The Blue Jays Roster: Bench Crisis? What Crisis?

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Sep 3, 2014; St. Petersburg, FL, USA; Mandatory Credit: Kim Klement-USA TODAY Sports

So let’s look at the 2015 Toronto bench in light of these three categories:  the starter-on-the-bench, the fill-in, and the specialist.

At catcher, we have Dioner Navarro.  If he can produce at 2014 levels, he will be an example of that rare first category:  a bench player with starter-level skills.  He will likely be the best backup catcher in baseball, and one of the few that can legitimately be used as a pinch hitter against both RHP and LHP.  Hard to imagine a better option.

At the corner infield, we have Danny Valencia.  His lifetime wRC+ of 138 against LHP is exceptional (by comparison, in Edwin’s two all-star years he averaged about 135 against LHP).  Plus, Danny has a decent career UZR/150 of -3 at 3B and did very well at 1B (admittedly, in a small sample) in 2014.  Danny is a perfect example of the second category – a player who has weaknesses (65 wRC+ against RHP) but who brings very valuable specialist skills (LHP).  Again, it is hard to imagine a better option in this role.

Oct 15, 2013; Detroit, MI, USA; Mandatory Credit: Andrew Weber-USA TODAY Sports

Assuming that Kevin Pillar will be the starting LF as long as Saunders is out, Andy Dirks likely projects as the fourth OF.  Dirks is an interesting case.  Steamer projects him for a .261/.318/.391 line and a 99 wRC+ in 2015.  This is pretty good – by comparison, the average MLB OF had a .258/.321/.396 line in 2014, with a wRC+ of 103.  Dirks has a career UZR/150 of 5.1 in LF and 8.3 in RF, and can even play CF in an emergency.  These stats would translate to a fWAR/600 of 1.5-2.0 in 2015 – very nearly MLB starting OF level.  Of course, the wild card with Dirks is his health, but if he can get back (and stay) on the field until the All-Star break Saunders should be back, pushing Pillar (perhaps?) back into the primary bench role.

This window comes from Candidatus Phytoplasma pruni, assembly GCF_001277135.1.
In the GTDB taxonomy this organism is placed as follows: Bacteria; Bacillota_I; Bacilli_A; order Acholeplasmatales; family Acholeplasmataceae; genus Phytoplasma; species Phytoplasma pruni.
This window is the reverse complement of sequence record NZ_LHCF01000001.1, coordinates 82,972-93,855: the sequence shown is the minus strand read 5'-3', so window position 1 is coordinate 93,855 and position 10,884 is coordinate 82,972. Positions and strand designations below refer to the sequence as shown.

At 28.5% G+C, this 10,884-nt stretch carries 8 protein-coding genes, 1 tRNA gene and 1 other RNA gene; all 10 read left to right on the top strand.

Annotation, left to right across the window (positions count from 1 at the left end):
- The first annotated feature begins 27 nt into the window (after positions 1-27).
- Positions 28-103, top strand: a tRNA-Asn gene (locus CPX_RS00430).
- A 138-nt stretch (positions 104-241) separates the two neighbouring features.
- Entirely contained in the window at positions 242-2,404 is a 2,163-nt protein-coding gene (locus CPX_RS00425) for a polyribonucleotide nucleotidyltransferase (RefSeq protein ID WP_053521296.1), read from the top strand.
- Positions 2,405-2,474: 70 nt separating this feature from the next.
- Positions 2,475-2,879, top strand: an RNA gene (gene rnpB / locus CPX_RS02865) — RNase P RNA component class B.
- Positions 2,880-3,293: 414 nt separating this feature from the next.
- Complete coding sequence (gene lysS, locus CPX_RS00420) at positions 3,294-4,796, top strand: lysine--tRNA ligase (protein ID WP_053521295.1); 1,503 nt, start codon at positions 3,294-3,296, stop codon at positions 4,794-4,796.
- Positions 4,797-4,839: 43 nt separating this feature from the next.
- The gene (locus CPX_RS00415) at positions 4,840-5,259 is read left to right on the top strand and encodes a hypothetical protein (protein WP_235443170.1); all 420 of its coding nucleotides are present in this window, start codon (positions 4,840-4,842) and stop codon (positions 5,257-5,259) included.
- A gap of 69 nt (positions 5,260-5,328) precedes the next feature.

Toronto Blue Jays
Toronto Blue Jays /

Toronto Blue Jays

Which brings us to the fourth bench position – the middle infielder.  As noted above, one option would be Steve Tolleson, whose splits fit the bench-player-as-specialist description perfectly.  A second option would be Ryan Goins.  Goins defense is somewhere between good and elite, but his bat is somewhere between extremely weak and unbearable.  If Goins could defend and hit at 2013 levels, it might make sense to carry him as a late-inning defensive replacement.  But given Alex A’s desire to rest Reyes on day games after night games on turf, the best answer might be Kawasaki, particularly if his off-season lower-body strengthening program has borne fruit.  Kawasaki hitting is below average, but the backup middle infielder is customarily the weakest bat on the bench anyway. A late-game infield of Donaldson, Kawasaki, Izturis and Valencia could hold a lot of leads, particular if the Jays emphasize ground-ball pitchers in the bullpen.

The bottom line?  I find it hard to understand how the Jays’ bench – as currently constructed – can be described so negatively.  In my view, three of the four positions are well above average, and there are workable options for the fourth bench spot.

Next: LF Trade Options for Blue Jays